Objectively she has a mRS of 4 and moderate post-stroke dementia.
h) Receiving an ESO prize and getting grants for interesting research projects.

4. What have been the lows?
Realising, that opportunities as a stroke patient and as a strokologist differ a lot worldwide.

5. How do you balance work life with the needs of home life?
My hobbies and social network are important for me. I like exploring and I often travel  worldwide to broaden my horizon and to get insight into different ways of living. I enjoy spending time in nature. I do sports, especially skiing, swimming, hiking and since I am in Oxford, I have started rowing - sometimes at 6am, several times a week and including gym sessions. I enjoy thought-provoking conversations, reading good books of all sorts, taking photographs, visiting museums, attending cultural events and classical music concerts.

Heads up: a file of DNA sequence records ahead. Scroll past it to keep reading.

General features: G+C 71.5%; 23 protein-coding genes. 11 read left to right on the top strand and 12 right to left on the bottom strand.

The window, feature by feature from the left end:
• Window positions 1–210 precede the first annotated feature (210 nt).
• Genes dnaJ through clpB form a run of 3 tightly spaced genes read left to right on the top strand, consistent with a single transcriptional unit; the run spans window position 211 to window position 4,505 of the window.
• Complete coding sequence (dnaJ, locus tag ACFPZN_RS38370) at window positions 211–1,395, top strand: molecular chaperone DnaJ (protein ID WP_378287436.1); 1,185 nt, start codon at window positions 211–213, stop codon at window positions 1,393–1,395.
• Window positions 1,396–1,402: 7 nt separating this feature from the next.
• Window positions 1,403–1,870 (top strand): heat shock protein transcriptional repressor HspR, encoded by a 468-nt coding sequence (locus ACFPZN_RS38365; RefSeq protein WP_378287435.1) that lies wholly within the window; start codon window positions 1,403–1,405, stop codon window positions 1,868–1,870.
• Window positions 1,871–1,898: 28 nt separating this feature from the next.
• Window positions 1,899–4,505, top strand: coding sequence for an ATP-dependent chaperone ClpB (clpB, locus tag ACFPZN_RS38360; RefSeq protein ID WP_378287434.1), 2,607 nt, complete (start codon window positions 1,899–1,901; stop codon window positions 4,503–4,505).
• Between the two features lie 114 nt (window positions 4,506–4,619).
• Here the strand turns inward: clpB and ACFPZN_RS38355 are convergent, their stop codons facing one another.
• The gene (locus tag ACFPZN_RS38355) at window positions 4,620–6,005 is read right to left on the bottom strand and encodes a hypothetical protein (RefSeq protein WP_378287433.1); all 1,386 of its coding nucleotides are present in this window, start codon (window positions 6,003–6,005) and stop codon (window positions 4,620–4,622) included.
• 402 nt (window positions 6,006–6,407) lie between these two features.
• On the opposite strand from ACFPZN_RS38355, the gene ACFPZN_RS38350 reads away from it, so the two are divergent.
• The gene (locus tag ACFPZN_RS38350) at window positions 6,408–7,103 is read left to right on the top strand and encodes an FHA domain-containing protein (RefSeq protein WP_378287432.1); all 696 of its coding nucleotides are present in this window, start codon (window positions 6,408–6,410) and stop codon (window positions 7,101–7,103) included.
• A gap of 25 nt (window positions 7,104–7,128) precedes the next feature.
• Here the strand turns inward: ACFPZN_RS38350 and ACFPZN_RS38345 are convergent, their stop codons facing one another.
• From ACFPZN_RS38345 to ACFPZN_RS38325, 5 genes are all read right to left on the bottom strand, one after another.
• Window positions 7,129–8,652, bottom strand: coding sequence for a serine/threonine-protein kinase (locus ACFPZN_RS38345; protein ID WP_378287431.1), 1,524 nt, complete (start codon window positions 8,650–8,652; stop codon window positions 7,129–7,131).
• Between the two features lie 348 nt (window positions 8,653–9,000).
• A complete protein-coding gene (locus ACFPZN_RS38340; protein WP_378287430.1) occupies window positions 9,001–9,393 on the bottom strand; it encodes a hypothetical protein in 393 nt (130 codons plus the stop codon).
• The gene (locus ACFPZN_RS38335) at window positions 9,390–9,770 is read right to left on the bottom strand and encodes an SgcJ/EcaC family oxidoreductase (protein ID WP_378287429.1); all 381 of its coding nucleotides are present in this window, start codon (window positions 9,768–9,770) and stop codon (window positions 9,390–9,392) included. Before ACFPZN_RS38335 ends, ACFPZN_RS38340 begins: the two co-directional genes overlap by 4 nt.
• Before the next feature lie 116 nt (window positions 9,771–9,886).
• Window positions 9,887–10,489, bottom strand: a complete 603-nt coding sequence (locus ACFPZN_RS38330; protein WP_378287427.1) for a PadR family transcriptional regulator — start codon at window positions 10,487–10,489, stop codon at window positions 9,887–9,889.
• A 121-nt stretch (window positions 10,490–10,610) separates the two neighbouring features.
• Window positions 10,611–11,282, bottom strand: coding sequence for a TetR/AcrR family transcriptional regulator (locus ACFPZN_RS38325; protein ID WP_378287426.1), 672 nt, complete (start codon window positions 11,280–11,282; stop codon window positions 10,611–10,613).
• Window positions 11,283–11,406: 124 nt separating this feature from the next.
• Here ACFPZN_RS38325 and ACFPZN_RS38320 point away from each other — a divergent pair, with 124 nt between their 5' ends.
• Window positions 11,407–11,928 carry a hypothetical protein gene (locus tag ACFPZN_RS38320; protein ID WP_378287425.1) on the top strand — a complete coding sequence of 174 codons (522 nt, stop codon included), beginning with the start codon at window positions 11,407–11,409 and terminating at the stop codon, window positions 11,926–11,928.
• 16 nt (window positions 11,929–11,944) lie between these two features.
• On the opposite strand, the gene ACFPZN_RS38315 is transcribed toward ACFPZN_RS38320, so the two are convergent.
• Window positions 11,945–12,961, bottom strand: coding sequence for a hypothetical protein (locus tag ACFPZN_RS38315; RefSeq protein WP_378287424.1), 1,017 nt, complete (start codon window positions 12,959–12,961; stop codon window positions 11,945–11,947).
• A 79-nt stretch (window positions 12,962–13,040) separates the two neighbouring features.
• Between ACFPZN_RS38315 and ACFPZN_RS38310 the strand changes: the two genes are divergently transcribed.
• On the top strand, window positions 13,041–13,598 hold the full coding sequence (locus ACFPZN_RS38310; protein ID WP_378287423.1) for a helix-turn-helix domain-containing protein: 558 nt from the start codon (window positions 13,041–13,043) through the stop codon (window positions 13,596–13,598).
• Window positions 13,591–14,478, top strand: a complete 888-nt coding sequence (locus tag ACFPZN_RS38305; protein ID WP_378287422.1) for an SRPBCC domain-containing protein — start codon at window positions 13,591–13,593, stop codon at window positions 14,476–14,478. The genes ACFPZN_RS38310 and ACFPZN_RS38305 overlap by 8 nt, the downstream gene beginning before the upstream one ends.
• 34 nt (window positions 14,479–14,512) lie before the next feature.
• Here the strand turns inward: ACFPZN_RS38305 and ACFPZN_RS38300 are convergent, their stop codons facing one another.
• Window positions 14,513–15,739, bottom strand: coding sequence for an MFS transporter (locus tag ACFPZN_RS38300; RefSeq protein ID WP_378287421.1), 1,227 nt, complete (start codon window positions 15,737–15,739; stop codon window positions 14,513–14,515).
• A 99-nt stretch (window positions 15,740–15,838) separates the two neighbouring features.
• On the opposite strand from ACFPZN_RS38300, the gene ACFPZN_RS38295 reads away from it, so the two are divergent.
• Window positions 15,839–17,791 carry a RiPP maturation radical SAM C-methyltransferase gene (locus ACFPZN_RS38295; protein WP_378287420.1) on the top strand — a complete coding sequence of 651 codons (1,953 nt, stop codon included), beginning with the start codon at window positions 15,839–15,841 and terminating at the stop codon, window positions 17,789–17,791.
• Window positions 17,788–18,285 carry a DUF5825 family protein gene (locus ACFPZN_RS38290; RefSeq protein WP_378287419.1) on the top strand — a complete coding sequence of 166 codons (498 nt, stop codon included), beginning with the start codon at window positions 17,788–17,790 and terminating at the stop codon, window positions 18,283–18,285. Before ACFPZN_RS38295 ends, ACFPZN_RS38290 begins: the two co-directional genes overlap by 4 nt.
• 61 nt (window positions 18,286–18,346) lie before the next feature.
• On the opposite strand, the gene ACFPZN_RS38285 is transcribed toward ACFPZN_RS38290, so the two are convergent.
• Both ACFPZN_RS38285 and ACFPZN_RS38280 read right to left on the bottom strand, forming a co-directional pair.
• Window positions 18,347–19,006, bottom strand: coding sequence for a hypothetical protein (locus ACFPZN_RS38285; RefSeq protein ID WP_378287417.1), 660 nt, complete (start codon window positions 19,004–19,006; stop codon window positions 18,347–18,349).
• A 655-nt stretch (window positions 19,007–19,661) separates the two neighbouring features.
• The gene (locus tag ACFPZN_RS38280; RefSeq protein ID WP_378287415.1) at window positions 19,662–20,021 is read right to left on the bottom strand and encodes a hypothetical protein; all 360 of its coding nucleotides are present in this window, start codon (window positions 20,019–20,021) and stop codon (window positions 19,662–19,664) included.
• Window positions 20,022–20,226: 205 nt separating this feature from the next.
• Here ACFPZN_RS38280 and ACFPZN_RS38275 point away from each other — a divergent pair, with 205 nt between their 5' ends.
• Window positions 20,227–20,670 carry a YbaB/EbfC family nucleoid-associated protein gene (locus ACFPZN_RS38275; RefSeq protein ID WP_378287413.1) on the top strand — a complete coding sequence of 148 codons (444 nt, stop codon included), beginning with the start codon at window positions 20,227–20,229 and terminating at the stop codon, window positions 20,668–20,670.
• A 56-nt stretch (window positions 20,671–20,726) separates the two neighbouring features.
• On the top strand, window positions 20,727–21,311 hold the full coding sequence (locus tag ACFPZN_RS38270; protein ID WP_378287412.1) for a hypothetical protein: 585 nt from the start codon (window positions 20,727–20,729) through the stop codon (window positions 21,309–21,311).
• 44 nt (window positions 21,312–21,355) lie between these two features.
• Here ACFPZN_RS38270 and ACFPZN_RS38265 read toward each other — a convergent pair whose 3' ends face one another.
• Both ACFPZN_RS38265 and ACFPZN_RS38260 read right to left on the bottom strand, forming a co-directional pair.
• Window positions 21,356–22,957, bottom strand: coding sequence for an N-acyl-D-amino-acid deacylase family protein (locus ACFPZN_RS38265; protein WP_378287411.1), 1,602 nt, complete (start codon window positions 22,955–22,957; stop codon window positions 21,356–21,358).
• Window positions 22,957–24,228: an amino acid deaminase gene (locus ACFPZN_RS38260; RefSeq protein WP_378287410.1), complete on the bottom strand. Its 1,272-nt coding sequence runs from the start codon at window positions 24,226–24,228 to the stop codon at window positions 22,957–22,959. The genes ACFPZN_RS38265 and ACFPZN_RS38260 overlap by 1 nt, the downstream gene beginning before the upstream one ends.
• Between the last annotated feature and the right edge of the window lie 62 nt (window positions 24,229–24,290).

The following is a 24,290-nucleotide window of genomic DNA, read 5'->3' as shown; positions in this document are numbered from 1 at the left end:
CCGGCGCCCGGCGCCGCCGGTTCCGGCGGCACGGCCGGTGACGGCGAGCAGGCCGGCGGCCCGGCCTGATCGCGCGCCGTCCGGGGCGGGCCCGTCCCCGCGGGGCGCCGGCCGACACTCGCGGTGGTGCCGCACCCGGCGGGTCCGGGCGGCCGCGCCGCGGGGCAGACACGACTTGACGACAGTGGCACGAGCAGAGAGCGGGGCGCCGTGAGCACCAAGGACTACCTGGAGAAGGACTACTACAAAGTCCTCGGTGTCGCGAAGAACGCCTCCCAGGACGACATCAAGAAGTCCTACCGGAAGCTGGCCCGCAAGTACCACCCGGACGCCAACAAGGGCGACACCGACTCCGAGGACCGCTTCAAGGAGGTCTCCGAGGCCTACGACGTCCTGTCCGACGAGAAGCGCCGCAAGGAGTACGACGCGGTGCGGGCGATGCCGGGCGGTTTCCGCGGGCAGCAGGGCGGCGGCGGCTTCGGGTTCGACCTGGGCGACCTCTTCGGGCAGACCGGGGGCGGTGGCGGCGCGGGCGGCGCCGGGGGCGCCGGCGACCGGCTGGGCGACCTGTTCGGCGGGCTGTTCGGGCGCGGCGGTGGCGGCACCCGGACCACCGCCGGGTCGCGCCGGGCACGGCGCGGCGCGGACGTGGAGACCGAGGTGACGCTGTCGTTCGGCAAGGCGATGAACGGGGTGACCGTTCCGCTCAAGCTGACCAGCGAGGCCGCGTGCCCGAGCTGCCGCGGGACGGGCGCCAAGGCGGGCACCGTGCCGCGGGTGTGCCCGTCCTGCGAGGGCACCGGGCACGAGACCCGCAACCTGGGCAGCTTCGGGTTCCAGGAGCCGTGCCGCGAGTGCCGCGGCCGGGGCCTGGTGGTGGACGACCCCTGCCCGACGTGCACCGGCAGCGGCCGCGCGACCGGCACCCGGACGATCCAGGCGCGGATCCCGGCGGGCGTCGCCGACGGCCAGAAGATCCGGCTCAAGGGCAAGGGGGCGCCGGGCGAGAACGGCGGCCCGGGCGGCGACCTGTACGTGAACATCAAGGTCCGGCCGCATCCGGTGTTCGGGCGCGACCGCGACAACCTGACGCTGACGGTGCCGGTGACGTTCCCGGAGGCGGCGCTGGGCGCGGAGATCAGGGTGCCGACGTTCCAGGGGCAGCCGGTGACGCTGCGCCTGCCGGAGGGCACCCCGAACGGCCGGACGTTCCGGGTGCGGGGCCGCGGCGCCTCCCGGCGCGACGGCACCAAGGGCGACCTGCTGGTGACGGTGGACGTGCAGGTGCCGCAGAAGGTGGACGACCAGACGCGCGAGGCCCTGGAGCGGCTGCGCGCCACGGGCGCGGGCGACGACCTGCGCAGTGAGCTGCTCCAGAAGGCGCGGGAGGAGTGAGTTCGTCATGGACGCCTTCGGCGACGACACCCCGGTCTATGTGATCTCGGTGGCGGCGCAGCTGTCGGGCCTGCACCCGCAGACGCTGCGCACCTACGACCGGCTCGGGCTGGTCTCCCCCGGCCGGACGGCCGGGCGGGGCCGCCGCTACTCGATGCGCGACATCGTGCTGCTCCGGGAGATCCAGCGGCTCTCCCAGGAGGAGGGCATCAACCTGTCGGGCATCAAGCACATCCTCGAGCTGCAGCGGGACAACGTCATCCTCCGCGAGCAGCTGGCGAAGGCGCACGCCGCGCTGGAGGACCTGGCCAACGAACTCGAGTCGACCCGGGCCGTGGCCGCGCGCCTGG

6. Who are your most important mentors and how did you find them?
Prof. Dr. Heinrich Mattle (Berne): who as a great Neurologist and Strokologist contributed a lot to my interest and fascination in stroke in my early career and paved my way into the world of stroke medicine.
Prof. Dr. Urs Fischer (Berne) and Prof. Dr. Marcel Arnold (Bern): Who have been extremely
helpful through my professional journey so far. This by strongly supporting my clinical and
research interests in the stroke field since I started my Neurology training, providing me with
several opportunities for my professional development.
PD Dr. Simon Jung (Berne): Who has mostly been my day-to-day supervising clinical stroke